It's therefore a viable argument to say green business are already inherently tackling SDG1 through efforts to mitigate carbon emissions and bolster climate resilience. Lower global greenhouse gas emissions reduces the risk of those extreme weather events that can devastate low- and middle-income countries. "Climate change, alongside conflict, is one of the big contributors to the growth in hunger for the first time last year," says Matthew Spencer, director of campaigns, policy and influencing at Oxfam. "And it's directly related to this question of 'how do we end poverty?'. So the efforts the best businesses are making to transform our energy and transport system are indirectly contributing to the reduction in the threat of climate change to the poorest people in the world. It's a long chain of causality, but it's a very real effect."
Globalisation is increasing power at the top of the supply chain - Matthew Spencer, Oxfam
But although companies may be indirectly helping the cause, many observers agree that too few are putting poverty eradication front and centre of their CSR strategies. A survey conducted earlier this year for the World Business Council for Sustainable Development (WBCSD) suggests SDG1 is one of the least prioritised goals by business, with just 18 per cent of companies ranking it as a top priority when they look at all 17 goals.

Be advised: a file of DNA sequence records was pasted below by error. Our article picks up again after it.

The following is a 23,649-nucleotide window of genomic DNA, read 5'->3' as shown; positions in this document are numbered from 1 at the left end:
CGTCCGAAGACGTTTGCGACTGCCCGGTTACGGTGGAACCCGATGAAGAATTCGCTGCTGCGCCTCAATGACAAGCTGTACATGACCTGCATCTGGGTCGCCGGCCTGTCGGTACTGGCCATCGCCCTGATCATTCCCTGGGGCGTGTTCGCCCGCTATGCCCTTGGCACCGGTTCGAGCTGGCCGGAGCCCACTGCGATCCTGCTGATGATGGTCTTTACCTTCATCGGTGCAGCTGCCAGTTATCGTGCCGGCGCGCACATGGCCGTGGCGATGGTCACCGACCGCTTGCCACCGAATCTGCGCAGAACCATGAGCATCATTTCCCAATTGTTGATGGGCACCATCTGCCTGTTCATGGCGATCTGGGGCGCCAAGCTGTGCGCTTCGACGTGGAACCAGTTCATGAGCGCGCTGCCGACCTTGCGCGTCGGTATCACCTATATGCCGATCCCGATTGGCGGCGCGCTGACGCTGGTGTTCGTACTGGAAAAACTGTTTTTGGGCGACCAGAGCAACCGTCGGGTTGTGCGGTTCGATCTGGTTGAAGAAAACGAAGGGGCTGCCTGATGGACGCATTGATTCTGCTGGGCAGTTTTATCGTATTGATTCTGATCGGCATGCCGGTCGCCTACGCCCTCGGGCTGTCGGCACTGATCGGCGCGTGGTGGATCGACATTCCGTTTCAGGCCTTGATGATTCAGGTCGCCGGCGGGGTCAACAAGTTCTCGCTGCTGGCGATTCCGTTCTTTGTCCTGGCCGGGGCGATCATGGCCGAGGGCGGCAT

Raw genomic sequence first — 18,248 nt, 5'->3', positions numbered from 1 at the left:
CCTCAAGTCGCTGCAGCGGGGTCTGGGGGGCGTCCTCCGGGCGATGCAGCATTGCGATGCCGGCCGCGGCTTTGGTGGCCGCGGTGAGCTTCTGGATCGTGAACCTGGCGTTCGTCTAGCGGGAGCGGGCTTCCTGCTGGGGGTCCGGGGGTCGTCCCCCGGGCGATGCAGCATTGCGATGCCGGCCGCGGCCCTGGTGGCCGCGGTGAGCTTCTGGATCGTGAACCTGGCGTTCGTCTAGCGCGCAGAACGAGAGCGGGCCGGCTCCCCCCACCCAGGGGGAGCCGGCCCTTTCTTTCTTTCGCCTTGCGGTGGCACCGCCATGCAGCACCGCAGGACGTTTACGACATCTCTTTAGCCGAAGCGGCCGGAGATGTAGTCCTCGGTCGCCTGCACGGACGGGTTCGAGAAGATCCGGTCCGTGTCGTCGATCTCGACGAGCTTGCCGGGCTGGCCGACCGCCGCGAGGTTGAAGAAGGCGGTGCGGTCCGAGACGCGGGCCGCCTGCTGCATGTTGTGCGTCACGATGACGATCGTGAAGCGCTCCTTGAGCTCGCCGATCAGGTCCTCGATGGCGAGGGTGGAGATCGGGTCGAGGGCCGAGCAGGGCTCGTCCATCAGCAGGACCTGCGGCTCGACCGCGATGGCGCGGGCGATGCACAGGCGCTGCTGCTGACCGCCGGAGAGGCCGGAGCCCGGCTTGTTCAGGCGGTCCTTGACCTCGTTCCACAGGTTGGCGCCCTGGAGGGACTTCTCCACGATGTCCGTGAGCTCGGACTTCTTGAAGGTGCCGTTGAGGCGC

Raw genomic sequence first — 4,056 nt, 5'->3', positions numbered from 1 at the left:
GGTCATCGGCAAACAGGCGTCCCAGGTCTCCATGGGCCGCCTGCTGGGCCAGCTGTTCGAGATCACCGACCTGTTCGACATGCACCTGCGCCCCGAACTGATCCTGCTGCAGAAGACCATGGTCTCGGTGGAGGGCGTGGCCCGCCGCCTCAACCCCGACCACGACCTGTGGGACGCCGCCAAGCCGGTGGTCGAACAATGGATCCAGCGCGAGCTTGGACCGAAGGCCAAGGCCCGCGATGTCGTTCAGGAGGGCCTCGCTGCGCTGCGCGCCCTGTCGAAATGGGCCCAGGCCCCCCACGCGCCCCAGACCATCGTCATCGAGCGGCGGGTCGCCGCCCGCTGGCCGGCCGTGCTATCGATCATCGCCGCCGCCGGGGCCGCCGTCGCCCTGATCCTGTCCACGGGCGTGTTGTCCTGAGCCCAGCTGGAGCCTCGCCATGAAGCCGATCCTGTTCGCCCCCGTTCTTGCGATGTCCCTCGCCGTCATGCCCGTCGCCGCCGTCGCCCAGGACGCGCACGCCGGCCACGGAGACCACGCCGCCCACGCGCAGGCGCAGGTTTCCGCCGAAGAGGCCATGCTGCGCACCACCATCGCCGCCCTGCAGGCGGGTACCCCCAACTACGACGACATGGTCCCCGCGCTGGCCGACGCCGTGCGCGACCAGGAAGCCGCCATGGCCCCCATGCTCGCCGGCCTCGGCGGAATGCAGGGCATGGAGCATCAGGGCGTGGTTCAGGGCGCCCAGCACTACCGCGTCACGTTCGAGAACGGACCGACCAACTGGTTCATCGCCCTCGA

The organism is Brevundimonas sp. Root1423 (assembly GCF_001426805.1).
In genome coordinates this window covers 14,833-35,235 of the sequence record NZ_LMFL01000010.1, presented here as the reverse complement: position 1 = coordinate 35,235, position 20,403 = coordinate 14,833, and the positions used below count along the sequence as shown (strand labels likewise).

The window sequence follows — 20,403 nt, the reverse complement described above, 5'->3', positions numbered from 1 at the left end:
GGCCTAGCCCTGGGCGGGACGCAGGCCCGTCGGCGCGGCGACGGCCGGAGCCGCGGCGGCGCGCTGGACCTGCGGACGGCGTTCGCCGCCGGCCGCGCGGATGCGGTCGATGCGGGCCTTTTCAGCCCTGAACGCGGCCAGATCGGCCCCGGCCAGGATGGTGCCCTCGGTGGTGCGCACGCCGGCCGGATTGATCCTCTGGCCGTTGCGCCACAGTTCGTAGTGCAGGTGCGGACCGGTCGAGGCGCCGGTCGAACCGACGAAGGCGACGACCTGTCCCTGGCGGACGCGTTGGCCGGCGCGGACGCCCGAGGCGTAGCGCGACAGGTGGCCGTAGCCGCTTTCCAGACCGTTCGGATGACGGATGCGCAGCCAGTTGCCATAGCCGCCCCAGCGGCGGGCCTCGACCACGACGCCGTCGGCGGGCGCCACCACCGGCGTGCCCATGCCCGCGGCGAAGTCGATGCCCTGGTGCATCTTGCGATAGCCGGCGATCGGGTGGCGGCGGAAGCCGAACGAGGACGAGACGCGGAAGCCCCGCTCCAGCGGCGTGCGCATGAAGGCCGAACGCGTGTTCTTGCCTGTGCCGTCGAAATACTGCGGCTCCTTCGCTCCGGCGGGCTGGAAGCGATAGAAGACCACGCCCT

James Gomme, director of SDGs at WBCSD, believes this is because companies still see poverty reduction as a developmental challenge rather than a business imperative. "It's slightly removed from business compared to other SDGs in terms of its immediate recognition," he tells BusinessGreen. "So obviously you see something like SDG8 (decent work and economic growth), or SDG12 (responsible consumption or production), or SDG13 (climate action); that's all language that's very familiar with businesses which have engaged with sustainability over the past few years. Whereas [with] SDG1, the language is still very traditionally developmental, and is not necessarily [language] that business has been used to dealing with or interacting with in recent years."
But companies are mistaken if they think solving poverty is not a business issue. Mike Tuffrey, co-founder of sustainability consultancy Corporate Citizenship, argues businesses should see themselves as central to the poverty challenge. "What is business, if it isn't about wealth creation?" he tells BusinessGreen. "Business is an economic force, and for companies to have so low down their list of priorities the wealth creation force for business, there is a complete disconnect there."